- •Contact us
- •About us
- •Advertise with the FT
- •Terms & conditions
© The Financial Times Ltd 2013 FT and 'Financial Times' are trademarks of The Financial Times Ltd.
Asked what type of student they are looking for, most business school deans have the same answer: the best.
It is natural to want the most promising applicants. But are we really talking about and competing for the same group of potential students? At first glance it would seem so, given that the admissions criteria of business schools is so markedly similar – making for a zero-sum game. Each student can only go to one school.
The pool of potential candidates, along with the criteria by which they are measured capable of undertaking an MBA, should be convergent and complimentary, but not identical. Some schools give priority to applicants with a strong entrepreneurial spirit. Others look for tomorrow’s marketing experts, or those who will excel in financial management.
Consequently, if candidates have different profiles based on their career paths, it makes sense that different procedures should be applied in identifying their potential. One of the biggest challenges facing business schools in the future will be to come up with alternative ways of identifying diverse talent and of developing the means to bring out their best.
The most commonly used tests to pick out the “best” candidates, particularly the Graduate Management Admission Test (GMAT) and the Graduate Record Examination (GRE), favour a certain type of intelligence, one that we might call analytical and that is also reflected in IQ tests. Studies show that there is a clear correlation between this type of intelligence and success in education, whether at the primary, secondary, or tertiary levels.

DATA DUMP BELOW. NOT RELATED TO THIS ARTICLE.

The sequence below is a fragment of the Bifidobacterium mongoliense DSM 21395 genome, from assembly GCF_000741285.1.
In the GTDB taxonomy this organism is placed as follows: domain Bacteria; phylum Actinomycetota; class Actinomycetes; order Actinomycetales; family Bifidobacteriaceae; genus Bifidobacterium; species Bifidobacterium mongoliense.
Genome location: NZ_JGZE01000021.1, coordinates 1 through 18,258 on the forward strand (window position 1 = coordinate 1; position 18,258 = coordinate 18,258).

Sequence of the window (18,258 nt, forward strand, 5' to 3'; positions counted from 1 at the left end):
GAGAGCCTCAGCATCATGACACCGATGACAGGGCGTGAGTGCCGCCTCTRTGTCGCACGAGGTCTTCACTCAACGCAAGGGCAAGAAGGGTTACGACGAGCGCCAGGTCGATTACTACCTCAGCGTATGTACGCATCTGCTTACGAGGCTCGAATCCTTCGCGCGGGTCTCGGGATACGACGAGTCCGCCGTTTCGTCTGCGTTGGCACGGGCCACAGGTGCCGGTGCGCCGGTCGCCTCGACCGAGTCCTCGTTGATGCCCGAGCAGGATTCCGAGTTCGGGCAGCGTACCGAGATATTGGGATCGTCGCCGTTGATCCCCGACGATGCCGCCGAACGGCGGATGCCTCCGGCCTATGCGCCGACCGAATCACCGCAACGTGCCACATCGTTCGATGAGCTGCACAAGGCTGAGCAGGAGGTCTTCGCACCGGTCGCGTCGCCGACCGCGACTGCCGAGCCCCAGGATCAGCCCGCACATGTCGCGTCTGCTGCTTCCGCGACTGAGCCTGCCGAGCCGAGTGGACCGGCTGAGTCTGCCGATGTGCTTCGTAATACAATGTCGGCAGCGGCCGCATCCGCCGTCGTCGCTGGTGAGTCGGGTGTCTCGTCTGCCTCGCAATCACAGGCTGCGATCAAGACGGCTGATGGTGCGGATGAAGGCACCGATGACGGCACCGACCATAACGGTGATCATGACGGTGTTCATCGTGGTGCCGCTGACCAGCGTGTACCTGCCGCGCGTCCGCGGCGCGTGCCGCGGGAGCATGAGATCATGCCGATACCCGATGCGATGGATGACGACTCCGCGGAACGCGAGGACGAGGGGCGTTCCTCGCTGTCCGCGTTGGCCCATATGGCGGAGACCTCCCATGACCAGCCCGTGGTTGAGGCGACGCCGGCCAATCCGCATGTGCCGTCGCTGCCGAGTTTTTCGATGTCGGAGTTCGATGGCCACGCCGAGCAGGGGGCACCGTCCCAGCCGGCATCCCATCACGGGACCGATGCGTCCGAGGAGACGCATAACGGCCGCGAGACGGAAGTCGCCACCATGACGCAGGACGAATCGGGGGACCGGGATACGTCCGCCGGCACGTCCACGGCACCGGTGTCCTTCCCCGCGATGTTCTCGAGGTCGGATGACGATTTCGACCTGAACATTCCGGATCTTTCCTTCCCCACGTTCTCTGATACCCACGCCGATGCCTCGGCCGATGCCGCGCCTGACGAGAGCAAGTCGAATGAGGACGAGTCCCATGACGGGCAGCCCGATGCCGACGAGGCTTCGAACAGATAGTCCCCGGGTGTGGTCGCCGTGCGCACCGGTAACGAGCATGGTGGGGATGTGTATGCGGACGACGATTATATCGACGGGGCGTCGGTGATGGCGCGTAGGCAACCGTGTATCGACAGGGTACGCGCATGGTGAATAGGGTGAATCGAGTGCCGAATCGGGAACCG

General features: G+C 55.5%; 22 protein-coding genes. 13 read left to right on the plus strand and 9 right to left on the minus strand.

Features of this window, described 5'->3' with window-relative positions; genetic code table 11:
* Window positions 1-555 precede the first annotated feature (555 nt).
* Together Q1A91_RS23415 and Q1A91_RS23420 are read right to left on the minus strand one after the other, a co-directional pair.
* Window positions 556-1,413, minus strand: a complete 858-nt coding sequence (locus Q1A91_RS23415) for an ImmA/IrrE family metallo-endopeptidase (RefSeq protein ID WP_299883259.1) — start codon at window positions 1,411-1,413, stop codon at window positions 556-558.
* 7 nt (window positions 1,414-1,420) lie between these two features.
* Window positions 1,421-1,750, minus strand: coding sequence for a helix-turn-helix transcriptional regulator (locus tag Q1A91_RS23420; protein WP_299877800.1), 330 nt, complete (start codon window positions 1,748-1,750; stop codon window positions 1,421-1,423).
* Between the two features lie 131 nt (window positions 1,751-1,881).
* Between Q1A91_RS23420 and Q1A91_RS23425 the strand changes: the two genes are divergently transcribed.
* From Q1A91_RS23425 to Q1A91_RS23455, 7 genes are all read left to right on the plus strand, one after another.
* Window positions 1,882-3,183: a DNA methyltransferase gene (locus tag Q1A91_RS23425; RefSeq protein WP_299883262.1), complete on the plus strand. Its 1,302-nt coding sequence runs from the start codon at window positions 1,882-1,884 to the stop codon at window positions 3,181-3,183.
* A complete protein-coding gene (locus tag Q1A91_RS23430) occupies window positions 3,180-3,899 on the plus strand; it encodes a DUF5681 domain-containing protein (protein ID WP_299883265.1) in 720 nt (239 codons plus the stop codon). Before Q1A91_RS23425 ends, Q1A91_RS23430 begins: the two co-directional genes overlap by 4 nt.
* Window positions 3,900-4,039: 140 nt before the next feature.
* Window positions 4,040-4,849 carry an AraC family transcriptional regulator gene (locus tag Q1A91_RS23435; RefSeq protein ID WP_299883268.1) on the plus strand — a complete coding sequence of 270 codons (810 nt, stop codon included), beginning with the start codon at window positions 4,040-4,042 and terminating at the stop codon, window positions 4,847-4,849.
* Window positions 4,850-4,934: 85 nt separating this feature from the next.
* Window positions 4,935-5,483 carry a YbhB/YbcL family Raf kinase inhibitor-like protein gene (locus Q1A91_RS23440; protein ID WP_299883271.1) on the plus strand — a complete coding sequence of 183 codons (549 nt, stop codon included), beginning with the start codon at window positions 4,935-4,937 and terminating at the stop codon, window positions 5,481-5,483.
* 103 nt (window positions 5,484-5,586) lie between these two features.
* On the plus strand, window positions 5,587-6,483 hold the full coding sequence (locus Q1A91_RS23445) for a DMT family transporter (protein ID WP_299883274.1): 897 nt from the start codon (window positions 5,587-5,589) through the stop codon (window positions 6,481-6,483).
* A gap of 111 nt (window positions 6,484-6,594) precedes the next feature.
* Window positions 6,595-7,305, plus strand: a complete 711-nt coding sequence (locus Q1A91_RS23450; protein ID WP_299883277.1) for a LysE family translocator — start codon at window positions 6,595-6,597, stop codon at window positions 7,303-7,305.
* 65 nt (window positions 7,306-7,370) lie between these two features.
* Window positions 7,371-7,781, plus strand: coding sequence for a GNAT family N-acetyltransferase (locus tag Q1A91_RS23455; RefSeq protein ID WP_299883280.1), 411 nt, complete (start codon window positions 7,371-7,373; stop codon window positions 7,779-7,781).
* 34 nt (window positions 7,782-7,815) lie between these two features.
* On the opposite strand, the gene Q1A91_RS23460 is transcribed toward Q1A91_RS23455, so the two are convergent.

A growing number of educationalists are questioning our approach to assessing intelligence and talent, among them Howard Gardner of Harvard University. His multiple intelligences theory argues that traditional measures of intelligence fail to take into account cognitive and interpersonal abilities, which are equally important in learning and personal development, not to mention professional success. Traditional educational systems and measurements of IQ tend to emphasise linguistic and logical-mathematical intelligence, largely overlooking other forms.
This may explain why many artistic talents and innovative thinkers have emerged from non-academic backgrounds and why they frequently forgo conventional ways of learning. Might this not also explain why entrepreneurs such as Steve Jobs or Bill Gates had little formal academic training.
Based on studies about intelligence that precede Prof Gardner’s work, other scholars have contributed to the theory of emotional intelligence, including Daniel Goleman, who explains it not as something we are born with but that we learn along the way. Such skills – for example self-awareness, social awareness, or relationship management – can be developed through repeated practice and are all likely to improve one’s management abilities.
We have all come across students with a prodigious analytical ability but who lack the emotional intelligence to be leaders. Similarly, there is no shortage of chief executives who have average IQs but have learnt to develop their emotional intelligence.
It is important to find new ways of identifying talent that go beyond conventional forms of intelligence. This will significantly expand the pool of potential applicants to business schools, while helping schools to identify candidates that are right for them. This in turn means schools will need to develop teaching methodologies that foster the individual traits of their student bodies. To bring out management students’s entrepreneurial and innovation skills, IE now includes the humanities in its curriculum, for example.
This change in admissions criteria and teaching methodology and content is probably the next frontier for business schools. To get there we must work closely with educationalists and psychologists.
Such an approach will have a tremendous impact on MBAs and management in general. Not only is it essential for the relevancy of business schools, but also for our graduates.
Santiago Iñiguez is dean of IE Business School.
Comment online: www.ft.com/soapbox
Copyright The Financial Times Limited 2013. You may share using our article tools.
Please don't cut articles from FT.com and redistribute by email or post to the web.